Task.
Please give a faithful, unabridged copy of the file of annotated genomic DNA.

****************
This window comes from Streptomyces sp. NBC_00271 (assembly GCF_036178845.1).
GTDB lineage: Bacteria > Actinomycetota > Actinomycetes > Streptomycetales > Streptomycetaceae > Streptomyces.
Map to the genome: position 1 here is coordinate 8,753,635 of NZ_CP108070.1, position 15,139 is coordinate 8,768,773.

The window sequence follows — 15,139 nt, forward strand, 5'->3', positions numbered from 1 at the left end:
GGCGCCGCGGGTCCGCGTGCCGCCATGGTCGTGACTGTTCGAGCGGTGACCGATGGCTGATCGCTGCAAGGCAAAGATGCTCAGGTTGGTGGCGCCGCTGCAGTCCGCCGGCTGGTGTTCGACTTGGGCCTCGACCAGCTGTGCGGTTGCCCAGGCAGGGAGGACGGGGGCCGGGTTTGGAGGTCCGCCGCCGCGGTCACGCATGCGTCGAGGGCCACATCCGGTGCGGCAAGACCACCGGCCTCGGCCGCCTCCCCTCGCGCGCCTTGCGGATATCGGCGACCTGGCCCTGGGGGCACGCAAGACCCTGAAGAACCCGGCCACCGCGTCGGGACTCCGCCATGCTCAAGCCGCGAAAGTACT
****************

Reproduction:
This window comes from Streptomyces sp. NBC_00271 (assembly GCF_036178845.1).
GTDB lineage: Bacteria > Actinomycetota > Actinomycetes > Streptomycetales > Streptomycetaceae > Streptomyces.
Map to the genome: position 1 here is coordinate 8,753,635 of NZ_CP108070.1, position 15,139 is coordinate 8,768,773.

The window sequence follows — 15,139 nt, forward strand, 5'->3', positions numbered from 1 at the left end:
GGCGCCGCGGGTCCGCGTGCCGCCATGGTCGTGACTGTTCGAGCGGTGACCGATGGCTGATCGCTGCAAGGCAAAGATGCTCAGGTTGGTGGCGCCGCTGCAGTCCGCCGGCTGGTGTTCGACTTGGGCCTCGACCAGCTGTGCGGTTGCCCAGGCAGGGAGGACGGGGGCCGGGTTTGGAGGTCCGCCGCCGCGGTCACGCATGCGTCGAGGGCCACATCCGGTGCGGCAAGACCACCGGCCTCGGCCGCCTCCCCTCGCGCGCCTTGCGGATATCGGCGACCTGGCCCTGGGGGCACGCAAGACCCTGAAGAACCCGGCCACCGCGTCGGGACTCCGCCATGCTCAAGCCGCGAAAGTACT